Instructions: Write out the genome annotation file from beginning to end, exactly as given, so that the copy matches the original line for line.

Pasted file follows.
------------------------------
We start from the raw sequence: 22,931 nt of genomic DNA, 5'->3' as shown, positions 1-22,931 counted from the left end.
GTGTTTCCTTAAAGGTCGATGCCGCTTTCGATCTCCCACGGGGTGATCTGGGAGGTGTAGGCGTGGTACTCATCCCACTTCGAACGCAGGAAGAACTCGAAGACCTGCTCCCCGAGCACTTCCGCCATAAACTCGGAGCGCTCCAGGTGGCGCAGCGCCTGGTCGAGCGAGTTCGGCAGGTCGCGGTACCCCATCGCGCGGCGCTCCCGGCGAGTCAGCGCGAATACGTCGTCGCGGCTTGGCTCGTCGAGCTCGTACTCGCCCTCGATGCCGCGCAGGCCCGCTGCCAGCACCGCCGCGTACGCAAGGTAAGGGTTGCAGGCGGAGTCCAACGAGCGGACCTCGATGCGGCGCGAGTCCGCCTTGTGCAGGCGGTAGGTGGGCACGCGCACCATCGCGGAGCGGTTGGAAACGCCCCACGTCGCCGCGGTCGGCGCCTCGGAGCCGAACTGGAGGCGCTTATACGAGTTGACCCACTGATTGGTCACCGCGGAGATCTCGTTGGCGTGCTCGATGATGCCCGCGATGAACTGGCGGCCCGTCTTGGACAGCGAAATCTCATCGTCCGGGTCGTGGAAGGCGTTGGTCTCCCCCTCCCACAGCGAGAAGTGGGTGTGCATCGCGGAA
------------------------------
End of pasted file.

We start from the raw sequence: 22,931 nt of genomic DNA, 5'->3' as shown, positions 1-22,931 counted from the left end.
GTGTTTCCTTAAAGGTCGATGCCGCTTTCGATCTCCCACGGGGTGATCTGGGAGGTGTAGGCGTGGTACTCATCCCACTTCGAACGCAGGAAGAACTCGAAGACCTGCTCCCCGAGCACTTCCGCCATAAACTCGGAGCGCTCCAGGTGGCGCAGCGCCTGGTCGAGCGAGTTCGGCAGGTCGCGGTACCCCATCGCGCGGCGCTCCCGGCGAGTCAGCGCGAATACGTCGTCGCGGCTTGGCTCGTCGAGCTCGTACTCGCCCTCGATGCCGCGCAGGCCCGCTGCCAGCACCGCCGCGTACGCAAGGTAAGGGTTGCAGGCGGAGTCCAACGAGCGGACCTCGATGCGGCGCGAGTCCGCCTTGTGCAGGCGGTAGGTGGGCACGCGCACCATCGCGGAGCGGTTGGAAACGCCCCACGTCGCCGCGGTCGGCGCCTCGGAGCCGAACTGGAGGCGCTTATACGAGTTGACCCACTGATTGGTCACCGCGGAGATCTCGTTGGCGTGCTCGATGATGCCCGCGATGAACTGGCGGCCCGTCTTGGACAGCGAAATCTCATCGTCCGGGTCGTGGAAGGCGTTGGTCTCCCCCTCCCACAGCGAGAAGTGGGTGTGCATCGCGGAA